I have been surfing for nine years, albeit for most of this time, badly. There was a time when my boyfriend would call me ‘Paddlepuss’, someone who catches waves only in the white water, but after my purchase of a custom made board, I had a surfing revelation and have since left this name behind. At the start, surfing was just a bit of fun, a day out enjoying the fresh air and being in the ocean, but now I crave the challenge of pushing myself that little bit harder each time I get in the water and concentrating on the movements my body is making and the muscles I am using. I have always been a keen sportswoman but my fascination with using specific training techniques to enhance my sporting performance is more of a recent phenomenon for me. Between surf trips, I train so I can paddle harder, faster and for longer, catch more waves, pop up quicker and enjoy a longer ride. There are often times the paddle out to get beyond the breaking waves is relentless and I’m exhausted before I’ve even attempted catching a wave. By the time I come to popping up my energy levels are so depleted, the only movement that is explosive is the wave breaking and the white water crashing down, usually on top of my head.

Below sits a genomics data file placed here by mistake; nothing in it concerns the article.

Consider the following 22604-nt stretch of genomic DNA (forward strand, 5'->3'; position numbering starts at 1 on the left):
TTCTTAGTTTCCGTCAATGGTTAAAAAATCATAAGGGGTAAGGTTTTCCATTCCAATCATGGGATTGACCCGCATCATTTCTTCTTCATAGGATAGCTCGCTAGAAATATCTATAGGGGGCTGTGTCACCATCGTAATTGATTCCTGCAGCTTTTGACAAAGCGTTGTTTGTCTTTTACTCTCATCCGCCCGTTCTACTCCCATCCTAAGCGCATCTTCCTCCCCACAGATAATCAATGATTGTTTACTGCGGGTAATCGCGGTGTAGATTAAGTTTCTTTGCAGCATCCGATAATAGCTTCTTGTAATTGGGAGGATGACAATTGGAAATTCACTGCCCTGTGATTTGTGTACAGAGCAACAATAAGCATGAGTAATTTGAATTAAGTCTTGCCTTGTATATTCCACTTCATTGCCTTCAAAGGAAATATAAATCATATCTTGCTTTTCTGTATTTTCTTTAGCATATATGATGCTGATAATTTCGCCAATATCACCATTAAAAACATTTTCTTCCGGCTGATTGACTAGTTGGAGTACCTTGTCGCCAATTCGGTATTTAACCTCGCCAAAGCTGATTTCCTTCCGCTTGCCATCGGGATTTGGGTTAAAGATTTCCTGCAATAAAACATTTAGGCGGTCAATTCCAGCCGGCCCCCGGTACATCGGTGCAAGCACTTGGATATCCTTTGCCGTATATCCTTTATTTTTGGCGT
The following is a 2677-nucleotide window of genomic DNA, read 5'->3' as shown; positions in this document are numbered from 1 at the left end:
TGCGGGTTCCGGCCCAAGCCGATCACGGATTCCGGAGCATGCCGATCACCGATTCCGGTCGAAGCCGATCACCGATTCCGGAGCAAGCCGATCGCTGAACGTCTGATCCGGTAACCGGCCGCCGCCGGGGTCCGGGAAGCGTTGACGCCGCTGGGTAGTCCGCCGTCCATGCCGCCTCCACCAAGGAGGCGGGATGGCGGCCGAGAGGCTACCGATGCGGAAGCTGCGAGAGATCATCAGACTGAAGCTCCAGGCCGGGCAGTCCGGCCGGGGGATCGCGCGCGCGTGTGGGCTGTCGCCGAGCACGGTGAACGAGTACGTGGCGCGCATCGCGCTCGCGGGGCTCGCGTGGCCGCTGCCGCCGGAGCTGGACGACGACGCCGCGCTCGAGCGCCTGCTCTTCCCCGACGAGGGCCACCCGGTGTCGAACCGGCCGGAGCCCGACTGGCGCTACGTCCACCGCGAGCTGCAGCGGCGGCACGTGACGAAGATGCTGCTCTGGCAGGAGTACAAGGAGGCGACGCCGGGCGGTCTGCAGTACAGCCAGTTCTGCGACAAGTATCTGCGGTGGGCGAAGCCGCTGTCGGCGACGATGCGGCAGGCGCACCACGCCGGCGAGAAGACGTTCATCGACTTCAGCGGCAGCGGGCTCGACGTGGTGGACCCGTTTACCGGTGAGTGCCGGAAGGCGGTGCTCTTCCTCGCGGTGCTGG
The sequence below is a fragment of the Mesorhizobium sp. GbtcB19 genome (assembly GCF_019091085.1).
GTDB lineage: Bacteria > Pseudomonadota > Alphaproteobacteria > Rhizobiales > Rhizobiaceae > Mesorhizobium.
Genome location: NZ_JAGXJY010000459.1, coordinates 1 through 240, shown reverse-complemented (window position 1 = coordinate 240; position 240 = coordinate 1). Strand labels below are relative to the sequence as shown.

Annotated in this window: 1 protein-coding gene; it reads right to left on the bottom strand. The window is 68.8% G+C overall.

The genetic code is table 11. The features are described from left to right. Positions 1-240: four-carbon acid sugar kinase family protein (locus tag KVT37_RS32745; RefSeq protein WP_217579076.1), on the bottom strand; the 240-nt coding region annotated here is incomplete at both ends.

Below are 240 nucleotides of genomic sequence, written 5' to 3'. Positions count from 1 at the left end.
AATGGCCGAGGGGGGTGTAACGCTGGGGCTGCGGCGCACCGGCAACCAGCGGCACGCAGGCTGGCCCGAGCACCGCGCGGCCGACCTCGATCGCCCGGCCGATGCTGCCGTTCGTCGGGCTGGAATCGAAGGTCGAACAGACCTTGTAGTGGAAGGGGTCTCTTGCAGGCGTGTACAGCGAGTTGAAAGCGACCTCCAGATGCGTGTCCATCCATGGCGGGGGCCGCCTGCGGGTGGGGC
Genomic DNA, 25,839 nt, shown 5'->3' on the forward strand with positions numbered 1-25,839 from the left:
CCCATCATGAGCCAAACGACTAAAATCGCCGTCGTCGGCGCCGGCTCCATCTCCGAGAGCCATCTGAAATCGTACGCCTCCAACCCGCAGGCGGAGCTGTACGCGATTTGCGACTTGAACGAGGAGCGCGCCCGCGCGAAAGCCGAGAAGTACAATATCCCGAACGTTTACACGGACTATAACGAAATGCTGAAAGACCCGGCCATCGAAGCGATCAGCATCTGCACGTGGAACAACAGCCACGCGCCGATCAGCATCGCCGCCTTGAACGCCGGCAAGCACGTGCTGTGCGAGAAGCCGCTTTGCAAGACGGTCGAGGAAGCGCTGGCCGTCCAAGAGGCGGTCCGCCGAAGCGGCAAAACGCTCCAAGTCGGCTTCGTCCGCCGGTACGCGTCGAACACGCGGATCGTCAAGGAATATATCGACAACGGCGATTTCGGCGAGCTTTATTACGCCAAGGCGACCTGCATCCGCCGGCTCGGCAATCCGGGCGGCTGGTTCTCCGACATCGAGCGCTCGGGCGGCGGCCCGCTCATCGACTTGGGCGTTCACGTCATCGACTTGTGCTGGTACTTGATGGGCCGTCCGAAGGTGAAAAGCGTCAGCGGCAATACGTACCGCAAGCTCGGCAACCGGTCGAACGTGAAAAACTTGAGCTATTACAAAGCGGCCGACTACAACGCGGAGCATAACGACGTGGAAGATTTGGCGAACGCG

For surfing, as with many other sports, being successful fundamentally boils down to possessing a good level of skill and the best exercise to improve this is, of course, surfing itself. These days however, I live and work in the city and surf trips are few and far between. Training plays an important role in maintaining and even enhancing fitness so I can avoid feeling like I’m starting from the beginning every time I step foot into the ocean.